Mario Kart DS
What parents need to know
Parents Need to Know
Parents need to know that this go-kart racing game has cartoonish, mischievous violence as players try to take each other out with various power-ups. Drivers lob turtle shells and balloons at opponents, leave banana peels for them to slide on, jolt them with lightning, leave bombs for them to run over, and squirt ink on windshields. When hit, karts spin out for a few seconds then keep on going. Released in 2005, this is still one of the best multiplayer games around, providing a quick, fun way for friends to compete.
What's it about?
Like its predecessors, MARIO KART DS combines traditional racing mechanics with whimsical course design. A typical example is a course called Waluigi Pinball where you navigate around a giant pinball machine with bumpers, gutters, and giant rolling silver balls. Grand Prix mode offers eight Cup championships with four courses each; Nitro Grand Prix circuit offers 16 new courses, while the Retro Grand Prix offers a blend of classic courses from past Mario Kart games. Players choose from a roster of 11 Mario regulars to drive the kart; each character has a signature kart and a few fun alternatives like an egg, tank, or a tractor.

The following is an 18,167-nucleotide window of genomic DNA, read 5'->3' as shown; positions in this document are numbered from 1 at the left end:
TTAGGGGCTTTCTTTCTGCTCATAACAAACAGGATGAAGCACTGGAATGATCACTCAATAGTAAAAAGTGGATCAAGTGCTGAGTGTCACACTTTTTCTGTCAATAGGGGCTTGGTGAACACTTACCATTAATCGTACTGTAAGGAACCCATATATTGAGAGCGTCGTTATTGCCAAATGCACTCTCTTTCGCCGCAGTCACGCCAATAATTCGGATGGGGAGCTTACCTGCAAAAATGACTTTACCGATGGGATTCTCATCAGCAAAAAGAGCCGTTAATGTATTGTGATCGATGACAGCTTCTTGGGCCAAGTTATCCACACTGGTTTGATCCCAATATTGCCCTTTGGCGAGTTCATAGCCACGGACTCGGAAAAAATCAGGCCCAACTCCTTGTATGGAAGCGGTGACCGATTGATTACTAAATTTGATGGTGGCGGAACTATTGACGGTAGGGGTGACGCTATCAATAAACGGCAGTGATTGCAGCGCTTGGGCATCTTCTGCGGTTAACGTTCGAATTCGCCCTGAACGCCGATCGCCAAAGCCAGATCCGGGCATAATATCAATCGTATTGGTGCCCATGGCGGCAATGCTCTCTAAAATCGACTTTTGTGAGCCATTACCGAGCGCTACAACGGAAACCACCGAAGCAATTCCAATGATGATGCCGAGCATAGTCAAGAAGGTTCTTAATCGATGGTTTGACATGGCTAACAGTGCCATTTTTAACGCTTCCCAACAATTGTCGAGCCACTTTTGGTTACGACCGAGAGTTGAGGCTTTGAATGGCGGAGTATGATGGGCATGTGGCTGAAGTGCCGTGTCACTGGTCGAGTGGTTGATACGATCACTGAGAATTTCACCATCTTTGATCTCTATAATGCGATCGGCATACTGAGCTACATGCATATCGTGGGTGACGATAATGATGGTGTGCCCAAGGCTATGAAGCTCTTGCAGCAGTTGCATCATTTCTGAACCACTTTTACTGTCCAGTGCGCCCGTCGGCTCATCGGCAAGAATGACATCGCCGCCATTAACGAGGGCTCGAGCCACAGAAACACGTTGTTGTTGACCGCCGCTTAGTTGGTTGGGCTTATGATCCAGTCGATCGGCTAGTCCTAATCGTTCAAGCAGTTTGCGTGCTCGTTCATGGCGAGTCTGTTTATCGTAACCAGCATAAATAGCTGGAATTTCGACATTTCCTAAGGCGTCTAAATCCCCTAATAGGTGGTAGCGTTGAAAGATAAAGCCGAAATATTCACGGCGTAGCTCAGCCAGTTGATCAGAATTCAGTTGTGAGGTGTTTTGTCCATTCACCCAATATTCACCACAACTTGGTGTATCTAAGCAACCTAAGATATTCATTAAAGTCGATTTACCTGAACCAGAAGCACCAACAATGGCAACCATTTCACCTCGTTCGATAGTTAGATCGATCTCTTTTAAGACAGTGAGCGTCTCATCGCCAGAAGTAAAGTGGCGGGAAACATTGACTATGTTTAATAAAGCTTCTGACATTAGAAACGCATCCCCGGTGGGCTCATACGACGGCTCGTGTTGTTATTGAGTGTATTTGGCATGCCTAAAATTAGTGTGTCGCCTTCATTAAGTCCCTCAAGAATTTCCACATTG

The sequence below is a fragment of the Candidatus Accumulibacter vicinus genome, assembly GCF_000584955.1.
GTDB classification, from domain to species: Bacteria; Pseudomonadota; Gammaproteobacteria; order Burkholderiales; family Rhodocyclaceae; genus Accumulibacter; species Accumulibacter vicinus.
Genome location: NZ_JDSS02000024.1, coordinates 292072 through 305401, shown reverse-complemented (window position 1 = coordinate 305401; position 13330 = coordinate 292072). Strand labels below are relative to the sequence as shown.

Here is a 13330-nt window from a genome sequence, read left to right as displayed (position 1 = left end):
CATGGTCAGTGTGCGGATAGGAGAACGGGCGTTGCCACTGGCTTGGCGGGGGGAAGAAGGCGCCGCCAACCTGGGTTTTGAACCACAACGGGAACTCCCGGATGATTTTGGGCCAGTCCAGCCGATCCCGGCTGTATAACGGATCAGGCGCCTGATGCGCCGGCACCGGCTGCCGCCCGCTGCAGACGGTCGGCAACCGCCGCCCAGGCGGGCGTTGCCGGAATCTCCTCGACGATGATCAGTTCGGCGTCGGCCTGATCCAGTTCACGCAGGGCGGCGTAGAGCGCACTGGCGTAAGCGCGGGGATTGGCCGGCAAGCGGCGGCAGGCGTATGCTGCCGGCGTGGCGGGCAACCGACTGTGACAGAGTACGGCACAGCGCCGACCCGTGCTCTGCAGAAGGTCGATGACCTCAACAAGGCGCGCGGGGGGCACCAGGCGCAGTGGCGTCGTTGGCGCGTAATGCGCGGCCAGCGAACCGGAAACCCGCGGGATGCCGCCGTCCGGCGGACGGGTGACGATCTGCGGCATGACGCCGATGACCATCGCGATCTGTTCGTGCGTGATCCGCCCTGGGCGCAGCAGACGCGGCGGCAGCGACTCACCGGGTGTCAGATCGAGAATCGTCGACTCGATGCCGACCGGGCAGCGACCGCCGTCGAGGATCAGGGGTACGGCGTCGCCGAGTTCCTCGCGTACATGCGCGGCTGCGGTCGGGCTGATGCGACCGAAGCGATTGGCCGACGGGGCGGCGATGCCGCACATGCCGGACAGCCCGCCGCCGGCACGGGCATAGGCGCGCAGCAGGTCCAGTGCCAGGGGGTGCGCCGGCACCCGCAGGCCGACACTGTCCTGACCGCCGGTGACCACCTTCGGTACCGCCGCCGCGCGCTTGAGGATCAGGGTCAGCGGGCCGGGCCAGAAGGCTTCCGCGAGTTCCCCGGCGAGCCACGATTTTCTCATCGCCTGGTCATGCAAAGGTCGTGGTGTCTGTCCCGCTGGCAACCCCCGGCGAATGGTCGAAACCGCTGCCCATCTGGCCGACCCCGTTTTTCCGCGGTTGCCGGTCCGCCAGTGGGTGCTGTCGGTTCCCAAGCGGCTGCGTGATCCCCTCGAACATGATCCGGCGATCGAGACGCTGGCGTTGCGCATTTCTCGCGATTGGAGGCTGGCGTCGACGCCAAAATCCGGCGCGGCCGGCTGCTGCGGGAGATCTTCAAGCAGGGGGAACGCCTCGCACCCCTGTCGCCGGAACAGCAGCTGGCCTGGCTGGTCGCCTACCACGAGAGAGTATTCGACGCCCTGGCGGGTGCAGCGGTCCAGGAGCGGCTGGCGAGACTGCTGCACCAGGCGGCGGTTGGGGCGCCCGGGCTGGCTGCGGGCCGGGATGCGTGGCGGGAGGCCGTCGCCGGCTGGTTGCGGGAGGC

Is it any good?
Part of what makes this game so good is the plethora of game modes beyond the Grand Prix modes including Time Trials, VS races, Battle and Mission. The game allows up to three other people to compete through an ad hoc network or over WiFi.
One slightly controversial aspect is the effort to try to level the playing field: Power-ups are still a big part of the racing strategy, and karts running at the back of the pack receive better power-ups than those at the front. This is great if players of varying skill levels and ages want to play together, but it can be frustrating for the leaders. Still, the Mario Kart series has always been more about fun and inclusiveness than purely skills-based racing, and Mario Kart DS is no different. The game's stellar course design, top-notch production values, and depth make it the game by which all other DS kart racing titles must measure themselves.
Families can talk about...
Families can talk about fairness. Should drivers at the back of the pack get the best power-ups? Why or why not? When in life is it good to give those falling behind an extra boost?